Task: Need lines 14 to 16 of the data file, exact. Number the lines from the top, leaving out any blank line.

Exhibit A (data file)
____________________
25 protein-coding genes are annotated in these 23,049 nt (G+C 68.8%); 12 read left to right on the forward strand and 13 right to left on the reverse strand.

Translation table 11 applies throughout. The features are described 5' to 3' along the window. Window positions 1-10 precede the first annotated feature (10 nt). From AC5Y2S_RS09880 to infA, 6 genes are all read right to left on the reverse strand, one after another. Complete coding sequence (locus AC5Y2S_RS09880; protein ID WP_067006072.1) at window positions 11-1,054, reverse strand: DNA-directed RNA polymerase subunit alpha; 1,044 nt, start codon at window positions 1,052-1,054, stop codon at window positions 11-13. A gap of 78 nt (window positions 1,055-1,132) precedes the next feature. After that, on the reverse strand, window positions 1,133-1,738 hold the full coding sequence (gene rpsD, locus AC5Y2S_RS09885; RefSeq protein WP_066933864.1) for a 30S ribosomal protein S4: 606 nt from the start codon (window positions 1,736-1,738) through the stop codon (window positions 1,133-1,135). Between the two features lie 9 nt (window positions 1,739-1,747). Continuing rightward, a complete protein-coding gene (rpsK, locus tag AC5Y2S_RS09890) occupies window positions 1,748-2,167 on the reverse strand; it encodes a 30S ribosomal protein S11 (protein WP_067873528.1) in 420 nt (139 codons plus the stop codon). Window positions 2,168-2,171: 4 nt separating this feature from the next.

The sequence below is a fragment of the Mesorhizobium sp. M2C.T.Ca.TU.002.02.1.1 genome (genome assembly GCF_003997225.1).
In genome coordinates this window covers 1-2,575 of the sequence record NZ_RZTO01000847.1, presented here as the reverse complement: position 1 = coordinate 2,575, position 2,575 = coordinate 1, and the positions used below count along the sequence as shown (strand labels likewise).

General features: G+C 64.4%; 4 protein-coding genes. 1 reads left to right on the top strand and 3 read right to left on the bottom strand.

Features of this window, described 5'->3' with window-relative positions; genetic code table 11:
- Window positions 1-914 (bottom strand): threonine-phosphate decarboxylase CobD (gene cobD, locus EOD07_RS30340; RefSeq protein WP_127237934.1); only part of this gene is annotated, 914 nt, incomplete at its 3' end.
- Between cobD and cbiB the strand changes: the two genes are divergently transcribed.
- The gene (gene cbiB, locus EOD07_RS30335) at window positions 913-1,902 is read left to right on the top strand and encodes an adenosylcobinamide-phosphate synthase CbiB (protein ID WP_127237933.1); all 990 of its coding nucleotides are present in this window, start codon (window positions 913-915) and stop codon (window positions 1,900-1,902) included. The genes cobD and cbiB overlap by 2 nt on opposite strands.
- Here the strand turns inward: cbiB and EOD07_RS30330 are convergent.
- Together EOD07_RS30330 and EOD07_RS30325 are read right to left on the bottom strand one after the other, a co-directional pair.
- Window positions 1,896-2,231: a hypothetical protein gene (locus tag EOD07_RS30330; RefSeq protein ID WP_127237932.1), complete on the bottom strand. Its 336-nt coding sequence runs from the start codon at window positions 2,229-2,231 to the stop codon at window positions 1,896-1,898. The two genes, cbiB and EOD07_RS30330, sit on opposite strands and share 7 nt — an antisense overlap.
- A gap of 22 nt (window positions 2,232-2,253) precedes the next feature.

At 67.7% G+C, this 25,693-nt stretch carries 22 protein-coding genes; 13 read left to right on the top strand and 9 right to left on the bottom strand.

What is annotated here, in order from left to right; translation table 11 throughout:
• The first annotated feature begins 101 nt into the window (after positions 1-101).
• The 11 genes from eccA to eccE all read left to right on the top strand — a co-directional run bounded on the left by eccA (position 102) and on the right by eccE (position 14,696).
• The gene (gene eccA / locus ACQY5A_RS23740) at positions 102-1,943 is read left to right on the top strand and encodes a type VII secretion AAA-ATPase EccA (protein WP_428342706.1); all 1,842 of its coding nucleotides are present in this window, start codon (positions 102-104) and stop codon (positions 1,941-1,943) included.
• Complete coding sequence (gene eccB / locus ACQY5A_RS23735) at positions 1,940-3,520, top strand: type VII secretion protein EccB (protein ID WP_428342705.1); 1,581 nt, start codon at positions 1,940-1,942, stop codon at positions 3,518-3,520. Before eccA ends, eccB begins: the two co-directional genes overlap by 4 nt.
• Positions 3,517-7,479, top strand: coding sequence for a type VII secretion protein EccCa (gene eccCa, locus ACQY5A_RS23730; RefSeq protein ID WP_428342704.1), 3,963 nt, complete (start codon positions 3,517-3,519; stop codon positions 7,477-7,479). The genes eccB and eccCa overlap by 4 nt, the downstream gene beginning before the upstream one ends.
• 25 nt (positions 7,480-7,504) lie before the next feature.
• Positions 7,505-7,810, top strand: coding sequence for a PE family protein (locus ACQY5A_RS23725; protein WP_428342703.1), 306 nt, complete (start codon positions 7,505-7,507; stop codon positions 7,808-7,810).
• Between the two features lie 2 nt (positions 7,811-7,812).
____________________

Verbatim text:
At 67.7% G+C, this 25,693-nt stretch carries 22 protein-coding genes; 13 read left to right on the top strand and 9 right to left on the bottom strand.

What is annotated here, in order from left to right; translation table 11 throughout:
• The first annotated feature begins 101 nt into the window (after positions 1-101).